Verbal counting skill predicts later math performance and difficulties in middle school
Koponen, T., Aunola, K., & Nurmi, J.-E. (2019). Verbal counting skill predicts later math performance and difficulties in middle school. Contemporary Educational Psychology, 59, Article 101803. https://doi.org/10.1016/j.cedpsych.2019.101803
Published inContemporary Educational Psychology
© 2019 Elsevier Inc.
This study examined the role of verbal counting skill as an early predictor of math performance and difficulties (at or below −1.5 standard deviation in basic math skills) in middle school. The role of fourth-grade level arithmetical skills (i.e., calculation fluency, multi-digit arithmetic i.e. procedural calculation, and word problem solving) as mediators was also investigated. The participants included 207 children in central Finland who were studied from kindergarten to the seventh grade. Path modeling showed that verbal counting in kindergarten is a strong predictor for basic math performance in seventh grade, explaining even 52% of the variance in these skills after controlling for the mothers’ education levels. This association between early verbal counting skill and basic math performance was partly mediated through fourth-grade procedural calculation and word problem solving skills. Furthermore, verbal counting had an unique predictive relation to middle school math performance above and beyond the basic arithmetical and problem solving skills in fourth grade. Poor kindergarten verbal counting skill was a significant indicator for later difficulties in mathematics. ...
Publication in research information system
MetadataShow full item record
Related funder(s)Academy of Finland
Funding program(s)Research profiles, AoF
Additional information about fundingThis work was supported by the Academy of Finland [grant numbers 63099, 778230, 292466].
Showing items with similar title or keywords.
Longitudinal Effects of the Home Learning Environment and Parental Difficulties on Reading and Math Development Across Grades 1–9 Khanolainen, Daria; Psyridou, Maria; Silinskas, Gintautas; Lerkkanen, Marja-Kristiina; Niemi, Pekka; Poikkeus, Anna-Maija; Torppa, Minna (Frontiers Media SA, 2020)This study focuses on parental reading and mathematical difficulties, the home literacy environment, and the home numeracy environment as well as their predictive role in Finnish children’s reading and mathematical development ...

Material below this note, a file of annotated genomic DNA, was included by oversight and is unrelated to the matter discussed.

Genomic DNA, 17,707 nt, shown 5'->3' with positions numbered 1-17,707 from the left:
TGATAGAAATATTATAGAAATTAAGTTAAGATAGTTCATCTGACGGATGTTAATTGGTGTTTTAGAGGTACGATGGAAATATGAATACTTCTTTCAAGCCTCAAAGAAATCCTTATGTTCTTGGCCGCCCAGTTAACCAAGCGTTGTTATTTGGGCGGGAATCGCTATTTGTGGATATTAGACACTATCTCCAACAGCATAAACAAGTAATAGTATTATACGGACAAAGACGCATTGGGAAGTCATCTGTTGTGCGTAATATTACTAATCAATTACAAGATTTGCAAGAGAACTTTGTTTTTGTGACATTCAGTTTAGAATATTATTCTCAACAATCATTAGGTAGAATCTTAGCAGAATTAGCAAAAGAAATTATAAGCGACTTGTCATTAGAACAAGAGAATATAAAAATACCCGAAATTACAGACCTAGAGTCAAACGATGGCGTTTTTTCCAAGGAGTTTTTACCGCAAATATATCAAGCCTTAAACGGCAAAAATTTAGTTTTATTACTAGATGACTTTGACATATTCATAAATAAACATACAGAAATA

Kielentämisen näkökulmia kuudennen luokan oppilaiden matematiikan sanallisten tehtävien ratkaisuihin Kortesalmi, Marja-Kaisa; Perkkilä, Päivi; Joutsenlahti, Jorma (Valtakunnallinen LUMA-keskus, 2022)Artikkelissa tarkastellaan kuudennen luokan lopussa oppilaiden tuottamia ratkaisuja kahteen sanalliseen ongelmanratkaisutehtävään. Tutkimuksen toteutti matemaattiseen ajatteluun ja sen kielentämiseen perehtynyt ...
Does Multi-Component Strategy Training Improve Calculation Fluency among Poor Performing Elementary School Children? Koponen, Tuire; Sorvo, Riikka; Dowker, Ann; Räikkönen, Eija; Viholainen, Helena; Aro, Mikko; Aro, Tuija (Frontiers Research Foundation, 2018)The aim of the present study was to extend the previous intervention research in math by examining whether elementary school children with poor calculation fluency benefit from strategy training focusing on derived fact ...
Assessing reading and online research comprehension : Do difficulties in attention and executive function matter? Kanniainen, Laura; Kiili, Carita; Tolvanen, Asko; Aro, Mikko; Anmarkrud, Øistein; Leppänen, Paavo H.T. (Elsevier BV, 2021)This study evaluated the relation between sixth graders' (N = 426) teacher-rated difficulties in attention and executive function (EF) and their comprehension skills. Reading comprehension was assessed with a multiple-choice ...
Intergenerational Transmission of Dyslexia : How do Different Identification Methods of Parental Difficulties Influence the Conclusions Regarding Children's Risk for Dyslexia? Khanolainen, Daria; Salminen, Jenni; Eklund, Kenneth; Lerkkanen, Marja‐Kristiina; Torppa, Minna (John Wiley & Sons, 2022)By investigating children whose parents have dyslexia, family risk (FR) studies are expanding our understanding of the intergenerational transmission of dyslexia. These studies, however, vary in their identification of FR, ...